Thinking Like a Business Owner (And Not a Teacher)


I am a teacher on Outschool. I also have my own off Outschool teaching that I do as well and of course mentoring for some select teachers on Outschool. I had a couple of advantages when I started teaching on Outschool. First, I joined during the beginning of the pandemic. Parents were desperately seeking ways to enhance their students education and to fill their time since everyone was stuck inside. Even with all of that my first month I made an entire $87.


There were a couple of things I was doing wrong when I first started. I just applied and started to list classes I thought would be good. How to balloon twist. How to hand sew a face mask. How to paint faces for fun. Things that I could do, and do well, and that I thought I would enjoy teaching. I did actually enjoy teaching them but it wasn't lucrative at all. I wasn't sure that Outschool was going to be a sustainable way for me to actually make a living.

Then I came to a realization. I was expecting Outschool to do all the work for me. I expected them to advertise and filter students into my classes, after all, they keep 30% of every dollar we make, isn't that what it's for? I wasn't thinking like a business owner, which is funny since I have been in business for myself for over 15 years.


Let's do some math. Realistically Outschool has over 10,000 teachers and it isn't practical to advertise them all. I do know that sometimes a teacher will be advertised, I don't know how that process works but when it happens it is magical, but for the majority we benefit from general advertising. Outschool is fantastic at getting students to the site and then perhaps they will find you in the search and enroll for your classes. When I realized this I realized I needed to 1. Get some reviews so that parents would be willing to try my classes. 2. Figure out how the search engine worked.


A couple things to realize: over the past 2 years the search engine functionality has changed multiple times. What worked last summer does not work today so you'll need to revisit this sometimes. The blog that I'm writing today, may be out of date tomorrow, and that's one of the good things about Outschool, they are constantly working to improve their internal processes to make it easier for parents.


To get started I realized that I needed to hustle. I had to offer my classes as discounted rates, or even free, to get some students. I used the Discount Groups on Facebook to advertise my classes and then gave money off or even free classes. Sometimes those classes would result in reviews, sometimes in gentle feedback for improvement. Mostly, it resulted in some really good reviews and some students who are still with me (and not at a discount) over 2 years later.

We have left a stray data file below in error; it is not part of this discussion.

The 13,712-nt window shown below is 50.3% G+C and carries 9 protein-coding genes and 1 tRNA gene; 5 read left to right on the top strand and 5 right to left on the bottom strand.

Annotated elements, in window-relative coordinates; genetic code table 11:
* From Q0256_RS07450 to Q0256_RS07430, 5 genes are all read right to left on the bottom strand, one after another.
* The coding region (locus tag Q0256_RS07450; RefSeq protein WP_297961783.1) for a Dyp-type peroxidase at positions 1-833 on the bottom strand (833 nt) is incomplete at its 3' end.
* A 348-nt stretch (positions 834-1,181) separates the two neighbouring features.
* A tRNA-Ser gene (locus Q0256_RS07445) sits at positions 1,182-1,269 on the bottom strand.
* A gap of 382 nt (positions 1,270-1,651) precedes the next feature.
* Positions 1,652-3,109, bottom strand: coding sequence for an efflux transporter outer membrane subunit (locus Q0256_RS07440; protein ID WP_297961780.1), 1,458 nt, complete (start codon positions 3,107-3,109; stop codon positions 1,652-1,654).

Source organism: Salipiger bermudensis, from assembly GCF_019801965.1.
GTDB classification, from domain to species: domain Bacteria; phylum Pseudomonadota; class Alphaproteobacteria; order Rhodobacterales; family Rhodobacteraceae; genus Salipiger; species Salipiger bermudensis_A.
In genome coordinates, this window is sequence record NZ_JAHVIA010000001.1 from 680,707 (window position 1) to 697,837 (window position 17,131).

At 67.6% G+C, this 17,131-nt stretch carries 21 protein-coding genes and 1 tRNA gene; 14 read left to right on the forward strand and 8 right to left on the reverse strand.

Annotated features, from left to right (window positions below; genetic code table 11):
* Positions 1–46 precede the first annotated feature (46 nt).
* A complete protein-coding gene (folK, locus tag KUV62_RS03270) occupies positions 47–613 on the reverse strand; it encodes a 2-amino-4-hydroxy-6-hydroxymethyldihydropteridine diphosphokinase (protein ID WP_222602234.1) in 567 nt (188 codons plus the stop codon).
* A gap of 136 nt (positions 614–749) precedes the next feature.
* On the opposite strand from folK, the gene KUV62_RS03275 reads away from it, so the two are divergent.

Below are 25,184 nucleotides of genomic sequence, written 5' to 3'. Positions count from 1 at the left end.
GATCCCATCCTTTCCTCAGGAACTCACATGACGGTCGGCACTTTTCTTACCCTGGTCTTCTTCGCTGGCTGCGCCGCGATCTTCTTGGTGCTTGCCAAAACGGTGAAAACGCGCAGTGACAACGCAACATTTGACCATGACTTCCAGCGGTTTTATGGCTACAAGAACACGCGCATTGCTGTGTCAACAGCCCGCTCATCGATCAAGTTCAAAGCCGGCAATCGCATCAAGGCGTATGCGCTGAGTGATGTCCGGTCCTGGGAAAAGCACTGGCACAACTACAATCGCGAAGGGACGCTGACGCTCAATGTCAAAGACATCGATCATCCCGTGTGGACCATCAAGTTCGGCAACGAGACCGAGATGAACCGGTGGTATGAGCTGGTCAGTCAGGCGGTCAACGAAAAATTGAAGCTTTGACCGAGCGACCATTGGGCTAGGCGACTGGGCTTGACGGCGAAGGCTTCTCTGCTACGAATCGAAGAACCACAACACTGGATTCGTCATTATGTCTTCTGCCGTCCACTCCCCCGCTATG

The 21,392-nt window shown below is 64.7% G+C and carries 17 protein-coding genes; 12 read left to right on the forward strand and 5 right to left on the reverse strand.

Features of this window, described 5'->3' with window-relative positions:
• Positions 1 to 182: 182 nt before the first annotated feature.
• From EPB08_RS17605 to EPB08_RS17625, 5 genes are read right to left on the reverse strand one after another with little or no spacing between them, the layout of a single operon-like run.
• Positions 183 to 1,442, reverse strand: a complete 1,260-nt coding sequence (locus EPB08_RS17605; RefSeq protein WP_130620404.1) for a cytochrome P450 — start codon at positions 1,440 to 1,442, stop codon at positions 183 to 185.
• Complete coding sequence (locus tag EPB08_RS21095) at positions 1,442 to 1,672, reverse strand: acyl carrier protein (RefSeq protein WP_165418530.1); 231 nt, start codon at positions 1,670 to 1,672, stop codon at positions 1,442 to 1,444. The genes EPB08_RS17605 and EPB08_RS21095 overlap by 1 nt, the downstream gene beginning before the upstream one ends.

I messaged friends. I shared on community bulletin boards. I also paid attention to my title and my welcome lines at the very top with a guess this was what the search engine would scour. How do you know what your keywords would be?


Try this:


You're a parent and you're looking for a class to solve a specific problem they are having. What is that problem? Maybe it's CVC words, maybe it's that their child needs friends but only enjoys gaming, maybe it's that they want to be a professional YouTuber. What search terms would YOU use to find the right class for your child?


Those are the words for your title and introduction. Shove as many keywords in there that sound like a good sentence as possible.


"CVC words for beginners who are struggling"


Try not to repeat those words, you want to cover as many search terms as possible.


"Beginner class for basic reading skills involving sounding out letters, games, singing, and fun ways to learn and practice."


You know everything you need to about this class even before you read the description, and that's good. We know that some parents will read every single word of the description. They will watch the videos. They will read the reviews. Others will sign up having only read the title and the top tagline. You'll know when you get that bad review that is inevitable because they didn't bother to read beyond the title and they thought that you would be teaching something you didn't clearly state in your description. Don't panic about that review, Outschool will help with things that are based on not reading the description.


So make sure you're ready to hustle to get some students in your classes and make yourself findable in the search engine.

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